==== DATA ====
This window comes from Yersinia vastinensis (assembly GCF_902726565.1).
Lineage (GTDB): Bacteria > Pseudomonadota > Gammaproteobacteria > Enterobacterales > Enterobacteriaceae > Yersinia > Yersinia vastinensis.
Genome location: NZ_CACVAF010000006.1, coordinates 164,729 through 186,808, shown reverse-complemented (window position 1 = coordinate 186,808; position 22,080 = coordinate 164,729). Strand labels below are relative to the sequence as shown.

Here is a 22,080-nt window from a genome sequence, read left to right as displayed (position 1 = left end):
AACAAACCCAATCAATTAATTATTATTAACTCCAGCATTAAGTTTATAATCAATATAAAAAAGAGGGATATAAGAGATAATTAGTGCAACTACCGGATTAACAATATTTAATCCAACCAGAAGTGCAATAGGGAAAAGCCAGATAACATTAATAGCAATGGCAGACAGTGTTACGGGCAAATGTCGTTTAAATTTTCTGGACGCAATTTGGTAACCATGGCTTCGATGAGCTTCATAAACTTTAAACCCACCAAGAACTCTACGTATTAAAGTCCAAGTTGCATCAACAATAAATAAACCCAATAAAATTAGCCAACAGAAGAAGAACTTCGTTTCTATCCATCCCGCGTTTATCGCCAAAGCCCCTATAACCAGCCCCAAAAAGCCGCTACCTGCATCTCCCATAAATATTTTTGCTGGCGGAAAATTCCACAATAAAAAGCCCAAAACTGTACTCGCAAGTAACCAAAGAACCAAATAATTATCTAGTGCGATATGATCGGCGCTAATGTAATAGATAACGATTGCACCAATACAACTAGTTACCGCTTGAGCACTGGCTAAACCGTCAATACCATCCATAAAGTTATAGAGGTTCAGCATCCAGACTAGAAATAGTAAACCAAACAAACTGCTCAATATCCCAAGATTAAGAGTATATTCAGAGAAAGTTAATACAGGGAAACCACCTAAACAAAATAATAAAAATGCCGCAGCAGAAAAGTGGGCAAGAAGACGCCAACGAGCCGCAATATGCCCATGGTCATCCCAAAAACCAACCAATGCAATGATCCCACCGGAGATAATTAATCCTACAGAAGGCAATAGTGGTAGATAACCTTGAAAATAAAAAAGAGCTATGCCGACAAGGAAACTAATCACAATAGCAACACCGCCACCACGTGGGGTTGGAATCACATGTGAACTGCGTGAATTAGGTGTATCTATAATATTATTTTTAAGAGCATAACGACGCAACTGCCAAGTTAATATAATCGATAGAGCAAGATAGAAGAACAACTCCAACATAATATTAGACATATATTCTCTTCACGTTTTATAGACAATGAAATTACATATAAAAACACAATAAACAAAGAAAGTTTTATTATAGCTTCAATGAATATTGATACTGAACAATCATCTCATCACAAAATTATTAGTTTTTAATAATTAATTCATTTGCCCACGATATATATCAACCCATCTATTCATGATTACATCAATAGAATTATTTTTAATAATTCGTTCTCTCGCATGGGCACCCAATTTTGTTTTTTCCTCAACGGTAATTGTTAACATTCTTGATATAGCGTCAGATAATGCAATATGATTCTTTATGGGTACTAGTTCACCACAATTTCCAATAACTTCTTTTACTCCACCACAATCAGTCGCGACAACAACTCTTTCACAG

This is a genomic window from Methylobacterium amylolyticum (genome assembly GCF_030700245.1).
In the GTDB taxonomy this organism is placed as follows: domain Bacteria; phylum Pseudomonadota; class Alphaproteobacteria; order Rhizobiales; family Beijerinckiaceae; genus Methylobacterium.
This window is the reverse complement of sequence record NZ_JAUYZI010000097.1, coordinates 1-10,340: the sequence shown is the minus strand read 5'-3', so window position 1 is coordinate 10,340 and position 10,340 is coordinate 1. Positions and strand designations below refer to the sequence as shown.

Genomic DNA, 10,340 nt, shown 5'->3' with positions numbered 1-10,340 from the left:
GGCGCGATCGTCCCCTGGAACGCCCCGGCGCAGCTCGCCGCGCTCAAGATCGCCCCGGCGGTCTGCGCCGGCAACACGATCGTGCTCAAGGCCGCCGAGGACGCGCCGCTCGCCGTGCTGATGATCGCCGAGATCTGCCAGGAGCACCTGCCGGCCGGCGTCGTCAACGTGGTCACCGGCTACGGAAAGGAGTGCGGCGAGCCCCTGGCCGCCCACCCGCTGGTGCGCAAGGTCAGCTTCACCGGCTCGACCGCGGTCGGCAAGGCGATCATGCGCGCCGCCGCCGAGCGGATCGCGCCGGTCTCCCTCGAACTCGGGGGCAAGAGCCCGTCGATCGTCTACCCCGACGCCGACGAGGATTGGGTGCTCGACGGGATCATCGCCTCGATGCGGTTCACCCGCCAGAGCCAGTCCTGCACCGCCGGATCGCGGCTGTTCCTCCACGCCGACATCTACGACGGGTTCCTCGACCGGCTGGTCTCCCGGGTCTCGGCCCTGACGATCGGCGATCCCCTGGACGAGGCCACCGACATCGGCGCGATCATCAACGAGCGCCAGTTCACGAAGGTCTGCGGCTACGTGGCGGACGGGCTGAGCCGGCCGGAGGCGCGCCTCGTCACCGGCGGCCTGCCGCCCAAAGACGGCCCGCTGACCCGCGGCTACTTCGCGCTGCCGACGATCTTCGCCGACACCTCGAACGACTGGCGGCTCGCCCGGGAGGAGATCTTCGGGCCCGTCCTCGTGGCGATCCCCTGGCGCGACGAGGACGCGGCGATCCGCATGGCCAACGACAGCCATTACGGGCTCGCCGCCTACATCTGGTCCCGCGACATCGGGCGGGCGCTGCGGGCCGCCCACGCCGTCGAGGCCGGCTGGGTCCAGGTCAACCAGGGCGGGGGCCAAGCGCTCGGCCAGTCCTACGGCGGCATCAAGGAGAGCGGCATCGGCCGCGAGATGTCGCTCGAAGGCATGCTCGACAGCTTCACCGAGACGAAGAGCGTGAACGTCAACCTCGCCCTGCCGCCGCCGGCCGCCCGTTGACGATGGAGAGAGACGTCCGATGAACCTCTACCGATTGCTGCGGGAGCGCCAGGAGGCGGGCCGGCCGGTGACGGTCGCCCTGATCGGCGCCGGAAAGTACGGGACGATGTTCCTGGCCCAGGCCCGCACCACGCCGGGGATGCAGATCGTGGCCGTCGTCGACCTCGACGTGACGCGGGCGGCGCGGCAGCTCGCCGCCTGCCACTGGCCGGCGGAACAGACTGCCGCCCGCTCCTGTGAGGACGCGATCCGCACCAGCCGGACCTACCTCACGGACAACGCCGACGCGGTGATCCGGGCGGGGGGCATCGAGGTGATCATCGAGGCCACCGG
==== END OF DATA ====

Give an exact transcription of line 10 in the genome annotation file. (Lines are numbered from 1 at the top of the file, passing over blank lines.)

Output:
GGCGCGATCGTCCCCTGGAACGCCCCGGCGCAGCTCGCCGCGCTCAAGATCGCCCCGGCGGTCTGCGCCGGCAACACGATCGTGCTCAAGGCCGCCGAGGACGCGCCGCTCGCCGTGCTGATGATCGCCGAGATCTGCCAGGAGCACCTGCCGGCCGGCGTCGTCAACGTGGTCACCGGCTACGGAAAGGAGTGCGGCGAGCCCCTGGCCGCCCACCCGCTGGTGCGCAAGGTCAGCTTCACCGGCTCGACCGCGGTCGGCAAGGCGATCATGCGCGCCGCCGCCGAGCGGATCGCGCCGGTCTCCCTCGAACTCGGGGGCAAGAGCCCGTCGATCGTCTACCCCGACGCCGACGAGGATTGGGTGCTCGACGGGATCATCGCCTCGATGCGGTTCACCCGCCAGAGCCAGTCCTGCACCGCCGGATCGCGGCTGTTCCTCCACGCCGACATCTACGACGGGTTCCTCGACCGGCTGGTCTCCCGGGTCTCGGCCCTGACGATCGGCGATCCCCTGGACGAGGCCACCGACATCGGCGCGATCATCAACGAGCGCCAGTTCACGAAGGTCTGCGGCTACGTGGCGGACGGGCTGAGCCGGCCGGAGGCGCGCCTCGTCACCGGCGGCCTGCCGCCCAAAGACGGCCCGCTGACCCGCGGCTACTTCGCGCTGCCGACGATCTTCGCCGACACCTCGAACGACTGGCGGCTCGCCCGGGAGGAGATCTTCGGGCCCGTCCTCGTGGCGATCCCCTGGCGCGACGAGGACGCGGCGATCCGCATGGCCAACGACAGCCATTACGGGCTCGCCGCCTACATCTGGTCCCGCGACATCGGGCGGGCGCTGCGGGCCGCCCACGCCGTCGAGGCCGGCTGGGTCCAGGTCAACCAGGGCGGGGGCCAAGCGCTCGGCCAGTCCTACGGCGGCATCAAGGAGAGCGGCATCGGCCGCGAGATGTCGCTCGAAGGCATGCTCGACAGCTTCACCGAGACGAAGAGCGTGAACGTCAACCTCGCCCTGCCGCCGCCGGCCGCCCGTTGACGATGGAGAGAGACGTCCGATGAACCTCTACCGATTGCTGCGGGAGCGCCAGGAGGCGGGCCGGCCGGTGACGGTCGCCCTGATCGGCGCCGGAAAGTACGGGACGATGTTCCTGGCCCAGGCCCGCACCACGCCGGGGATGCAGATCGTGGCCGTCGTCGACCTCGACGTGACGCGGGCGGCGCGGCAGCTCGCCGCCTGCCACTGGCCGGCGGAACAGACTGCCGCCCGCTCCTGTGAGGACGCGATCCGCACCAGCCGGACCTACCTCACGGACAACGCCGACGCGGTGATCCGGGCGGGGGGCATCGAGGTGATCATCGAGGCCACCGG